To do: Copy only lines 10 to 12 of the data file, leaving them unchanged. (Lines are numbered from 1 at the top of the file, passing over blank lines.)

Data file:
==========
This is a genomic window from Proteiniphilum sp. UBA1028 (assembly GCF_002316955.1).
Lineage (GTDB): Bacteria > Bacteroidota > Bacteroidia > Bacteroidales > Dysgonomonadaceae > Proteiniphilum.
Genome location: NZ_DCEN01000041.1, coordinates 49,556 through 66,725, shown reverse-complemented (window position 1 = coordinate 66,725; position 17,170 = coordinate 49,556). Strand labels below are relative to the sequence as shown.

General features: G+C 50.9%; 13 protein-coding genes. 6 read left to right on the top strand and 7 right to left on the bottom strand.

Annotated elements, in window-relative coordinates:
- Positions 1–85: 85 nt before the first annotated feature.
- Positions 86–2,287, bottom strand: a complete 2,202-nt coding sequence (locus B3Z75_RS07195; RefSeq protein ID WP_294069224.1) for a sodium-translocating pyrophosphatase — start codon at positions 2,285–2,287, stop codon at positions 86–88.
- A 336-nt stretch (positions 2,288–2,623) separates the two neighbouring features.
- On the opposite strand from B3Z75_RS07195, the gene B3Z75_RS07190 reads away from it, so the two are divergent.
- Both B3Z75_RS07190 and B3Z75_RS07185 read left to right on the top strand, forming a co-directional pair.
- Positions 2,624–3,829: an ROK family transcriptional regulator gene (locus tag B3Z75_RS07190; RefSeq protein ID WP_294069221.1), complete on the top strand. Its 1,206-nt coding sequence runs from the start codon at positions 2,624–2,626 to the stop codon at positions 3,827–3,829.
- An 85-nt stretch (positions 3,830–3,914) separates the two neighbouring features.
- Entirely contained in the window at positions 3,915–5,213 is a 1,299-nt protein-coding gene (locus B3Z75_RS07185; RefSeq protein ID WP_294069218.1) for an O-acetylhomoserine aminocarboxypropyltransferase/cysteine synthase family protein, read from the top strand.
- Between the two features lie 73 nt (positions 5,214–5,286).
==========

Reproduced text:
- Both B3Z75_RS07190 and B3Z75_RS07185 read left to right on the top strand, forming a co-directional pair.
- Positions 2,624–3,829: an ROK family transcriptional regulator gene (locus tag B3Z75_RS07190; RefSeq protein ID WP_294069221.1), complete on the top strand. Its 1,206-nt coding sequence runs from the start codon at positions 2,624–2,626 to the stop codon at positions 3,827–3,829.
- An 85-nt stretch (positions 3,830–3,914) separates the two neighbouring features.